Salmonella's Main Drug Hits Resistant Strain
Outbreak in two Oregon nursing homes first person-to-person transmissions
Neil Sherman, HealthScout News
WEDNESDAY, May 30 (HealthScoutNews) -- The first U.S. outbreak of infection caused by drug-resistant bacteria, unheard of in this country until recently, could become more commonplace, government officials warn.
A 1998 infection in two nursing homes and a hospital in Portland, Oregon was caused by fluoroquinolone-resistant salmonella, the government research shows. Imported from the Philippines, the infection spread from person to person -- an unusual way for the salmonella to spread. It usually infects someone by way of raw eggs, poultry, dairy products and other foods. Salmonella causes a variety of typhoid-like symptoms in humans, including fever and vomiting, and can be deadly if the immune system is weak.
Hospitals and long-term care facilities should cut down on using the antibiotic fluoroquinolone, the drug of choice for severe salmonella poisoning in adults.
"It is the first outbreak ever to occur in the United States," says study co-author Dr. Frederick Angulo, a medical epidemiologist with the National Center for Infectious Diseases in Atlanta, Ga.
"What was additionally remarkable about this outbreak was that it was spread from person-to-person, which has not been described since the 1960s for salmonella."
The infection started in a patient in the Philippines who was transported to the United States and hospitalized. Then other patients got the infection in the hospital and then spread the disease to patients in the two nursing homes, Angulo says. It normally takes a lot of salmonella to infect someone, but because the bug was resistant to the most widely used drug to fight it, it didn't take much to make someone sick. "The wide use of fluoroquinolones was advantageous to the spread of this type of salmonella."
Fluoroquinolones are a group of broad-spectrum antibiotics derived from nalidixic acid, which itself is used to treat a variety of serious urinary and respiratory tract infections in people and in animals.
Eventually 11 patients came down with the resistant salmonella, Angulo says. "Some patients died from the infection who were nursing home residents, but whether the salmonella was the sole cause is hard to discern."
Angulo says that fluoroquinolones are also used to prevent infections in chickens and "is causing salmonella to move towards resistance, but we have not had a case in the U.S. transmitted from chickens."
He adds, "But we are concerned that we are on the threshold of that, and that is why we support the U.S. Food and Drug Administration's action concerning the use of fluoroquinolones in chickens that was announced six months ago."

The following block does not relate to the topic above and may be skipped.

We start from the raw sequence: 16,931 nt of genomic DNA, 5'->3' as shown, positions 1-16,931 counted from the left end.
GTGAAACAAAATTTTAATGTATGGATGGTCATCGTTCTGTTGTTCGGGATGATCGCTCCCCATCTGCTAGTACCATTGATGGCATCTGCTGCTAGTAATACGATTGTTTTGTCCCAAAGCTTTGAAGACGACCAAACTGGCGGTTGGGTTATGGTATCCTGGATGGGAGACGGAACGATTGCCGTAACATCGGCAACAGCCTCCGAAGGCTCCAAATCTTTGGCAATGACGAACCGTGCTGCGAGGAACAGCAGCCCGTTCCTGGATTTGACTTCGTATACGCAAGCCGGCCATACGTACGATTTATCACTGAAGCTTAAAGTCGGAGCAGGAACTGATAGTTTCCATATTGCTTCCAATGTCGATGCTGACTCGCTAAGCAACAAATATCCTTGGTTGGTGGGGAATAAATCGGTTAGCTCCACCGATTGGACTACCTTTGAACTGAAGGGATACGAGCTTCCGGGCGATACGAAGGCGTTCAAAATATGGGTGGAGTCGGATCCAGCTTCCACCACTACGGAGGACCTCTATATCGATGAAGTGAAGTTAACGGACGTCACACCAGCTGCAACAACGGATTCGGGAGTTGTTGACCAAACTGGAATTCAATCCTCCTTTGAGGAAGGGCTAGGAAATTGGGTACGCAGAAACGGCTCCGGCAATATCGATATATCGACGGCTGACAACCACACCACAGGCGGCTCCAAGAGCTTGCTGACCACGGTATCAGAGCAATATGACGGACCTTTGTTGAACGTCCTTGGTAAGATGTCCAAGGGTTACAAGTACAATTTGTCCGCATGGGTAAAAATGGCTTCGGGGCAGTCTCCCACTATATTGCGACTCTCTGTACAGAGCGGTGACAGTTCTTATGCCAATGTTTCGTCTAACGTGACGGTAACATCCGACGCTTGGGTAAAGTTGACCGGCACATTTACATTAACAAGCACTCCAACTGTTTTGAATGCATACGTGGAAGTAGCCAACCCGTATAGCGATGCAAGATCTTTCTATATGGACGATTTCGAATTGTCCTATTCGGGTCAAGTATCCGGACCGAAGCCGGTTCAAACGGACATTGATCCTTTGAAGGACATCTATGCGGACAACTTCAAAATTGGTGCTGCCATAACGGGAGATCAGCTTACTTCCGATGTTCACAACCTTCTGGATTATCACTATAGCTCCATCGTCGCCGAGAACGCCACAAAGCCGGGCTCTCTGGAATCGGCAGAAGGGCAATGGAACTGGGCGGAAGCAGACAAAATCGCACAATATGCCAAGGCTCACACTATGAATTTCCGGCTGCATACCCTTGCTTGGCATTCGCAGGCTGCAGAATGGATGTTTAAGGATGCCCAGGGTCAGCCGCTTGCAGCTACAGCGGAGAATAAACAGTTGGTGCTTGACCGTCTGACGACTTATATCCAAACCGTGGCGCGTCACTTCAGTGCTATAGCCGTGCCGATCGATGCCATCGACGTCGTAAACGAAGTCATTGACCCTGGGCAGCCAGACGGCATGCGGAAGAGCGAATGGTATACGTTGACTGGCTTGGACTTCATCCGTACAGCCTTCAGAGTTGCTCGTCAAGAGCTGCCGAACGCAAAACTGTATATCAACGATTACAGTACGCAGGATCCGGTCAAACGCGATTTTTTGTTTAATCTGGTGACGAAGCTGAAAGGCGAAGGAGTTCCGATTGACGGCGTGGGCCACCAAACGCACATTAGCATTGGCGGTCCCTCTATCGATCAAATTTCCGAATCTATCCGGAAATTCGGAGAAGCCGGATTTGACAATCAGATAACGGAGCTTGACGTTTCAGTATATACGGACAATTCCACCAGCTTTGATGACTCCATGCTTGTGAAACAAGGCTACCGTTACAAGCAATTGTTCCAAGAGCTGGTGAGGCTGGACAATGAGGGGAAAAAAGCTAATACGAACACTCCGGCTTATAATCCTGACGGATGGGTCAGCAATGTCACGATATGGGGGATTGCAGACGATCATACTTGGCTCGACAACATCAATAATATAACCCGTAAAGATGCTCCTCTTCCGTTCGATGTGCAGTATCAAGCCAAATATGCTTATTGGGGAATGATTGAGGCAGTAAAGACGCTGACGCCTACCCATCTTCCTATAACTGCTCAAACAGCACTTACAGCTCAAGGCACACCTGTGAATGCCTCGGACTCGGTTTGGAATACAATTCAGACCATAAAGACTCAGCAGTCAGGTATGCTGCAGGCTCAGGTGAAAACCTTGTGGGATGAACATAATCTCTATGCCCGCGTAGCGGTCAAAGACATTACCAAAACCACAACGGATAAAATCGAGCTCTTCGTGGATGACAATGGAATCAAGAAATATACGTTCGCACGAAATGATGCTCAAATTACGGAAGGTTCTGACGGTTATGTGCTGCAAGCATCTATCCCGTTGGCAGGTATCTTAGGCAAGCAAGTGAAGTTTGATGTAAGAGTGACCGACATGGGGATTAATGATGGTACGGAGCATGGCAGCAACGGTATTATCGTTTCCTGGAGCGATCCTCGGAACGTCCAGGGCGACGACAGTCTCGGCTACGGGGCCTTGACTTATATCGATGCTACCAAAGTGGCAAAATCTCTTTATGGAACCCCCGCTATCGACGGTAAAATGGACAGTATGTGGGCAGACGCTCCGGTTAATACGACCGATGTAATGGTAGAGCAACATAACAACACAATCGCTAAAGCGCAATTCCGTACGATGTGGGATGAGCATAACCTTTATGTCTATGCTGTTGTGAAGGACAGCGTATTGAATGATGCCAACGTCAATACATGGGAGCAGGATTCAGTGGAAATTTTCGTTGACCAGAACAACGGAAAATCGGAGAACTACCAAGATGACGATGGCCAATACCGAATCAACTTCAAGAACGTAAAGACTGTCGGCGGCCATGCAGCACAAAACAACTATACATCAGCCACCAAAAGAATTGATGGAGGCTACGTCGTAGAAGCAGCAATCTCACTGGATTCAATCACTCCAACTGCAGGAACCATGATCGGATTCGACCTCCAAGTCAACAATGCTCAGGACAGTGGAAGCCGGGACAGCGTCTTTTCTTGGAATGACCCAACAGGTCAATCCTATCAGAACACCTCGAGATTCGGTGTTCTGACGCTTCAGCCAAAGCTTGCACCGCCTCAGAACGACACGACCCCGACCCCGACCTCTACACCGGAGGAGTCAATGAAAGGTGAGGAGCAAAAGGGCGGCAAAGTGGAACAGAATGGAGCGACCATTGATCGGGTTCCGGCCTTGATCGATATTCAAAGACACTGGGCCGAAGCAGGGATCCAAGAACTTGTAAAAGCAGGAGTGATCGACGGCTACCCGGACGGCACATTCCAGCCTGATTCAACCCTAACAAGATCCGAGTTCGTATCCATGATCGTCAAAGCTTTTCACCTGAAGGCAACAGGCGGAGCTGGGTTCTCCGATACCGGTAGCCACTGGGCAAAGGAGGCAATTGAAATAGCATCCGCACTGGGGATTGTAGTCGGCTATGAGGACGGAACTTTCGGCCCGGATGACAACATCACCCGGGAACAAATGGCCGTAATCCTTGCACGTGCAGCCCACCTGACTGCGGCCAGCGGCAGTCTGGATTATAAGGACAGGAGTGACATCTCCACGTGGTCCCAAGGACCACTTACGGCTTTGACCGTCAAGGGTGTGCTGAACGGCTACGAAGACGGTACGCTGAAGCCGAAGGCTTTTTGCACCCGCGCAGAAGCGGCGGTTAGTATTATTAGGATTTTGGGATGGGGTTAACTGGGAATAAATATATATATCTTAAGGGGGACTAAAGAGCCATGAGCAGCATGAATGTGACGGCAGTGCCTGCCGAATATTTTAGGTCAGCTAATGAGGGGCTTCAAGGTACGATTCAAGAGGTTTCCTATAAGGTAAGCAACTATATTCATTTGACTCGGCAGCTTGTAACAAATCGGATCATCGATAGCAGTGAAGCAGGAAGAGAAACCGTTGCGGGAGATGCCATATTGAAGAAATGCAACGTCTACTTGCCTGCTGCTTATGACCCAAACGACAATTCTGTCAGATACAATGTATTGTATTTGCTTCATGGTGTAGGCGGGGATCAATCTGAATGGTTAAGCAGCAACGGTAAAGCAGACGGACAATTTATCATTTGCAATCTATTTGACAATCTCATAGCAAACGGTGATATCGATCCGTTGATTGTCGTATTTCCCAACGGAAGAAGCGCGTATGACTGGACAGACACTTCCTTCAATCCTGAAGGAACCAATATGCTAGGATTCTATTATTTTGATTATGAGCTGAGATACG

The FDA in October proposed a ban on two fluoroquinolone-class antibiotics fed to chickens to prevent disease.
The nursing home outbreak was described in a recent issue of The New England Journal of Medicine.
"This [resistance]is an increasing problem in the United States," says Jacqueline Vance, director of clinical affairs for the American Medical Directors Association. "And one other problem is that the majority of guidelines on dealing with antibiotic-resistant infections have been developed for acute hospital care, and not for long-term care."
"Say [if] someone has an antibiotic-resistant organism in their bladder, it has colonized, caused infection and has cleared up, but the organism remains in the body," Vance explains. "In acute care, you would have to culture the organism, isolate the patient and then treat it. But if you have an 85-year-old Alzheimer's patient who is also incontinent, you couldn't follow acute-care guidelines to isolate the patient. That patient might have to be isolated for the rest of their days, and that's just not appropriate."
The solution, although multi-faceted, is "relatively simple," Vance says.
"We must look at how we are prescribing antibiotics. We know there is an over-prescription even for minor problems like the flu or a cold, which [are] viral based, and antibiotics are not even going to work [to cure them]."
Also, she adds, "We must be much more stringent that our health care professionals follow standard precautions, specifically hand washing between patients."
"It is proven that hand washing is the single most effective method of preventing the spread of these infections," she notes
SOURCES: Interviews with Frederick Angulo, D.V.M., Ph.D., medical epidemiologist, National Center for Infectious Diseases, Atlanta, Ga.; Jacqueline Vance, RNC, director of clinical affairs, American Medical Directors Association, Columbia, Md.; May 24, 2001, The New England Journal of Medicine.
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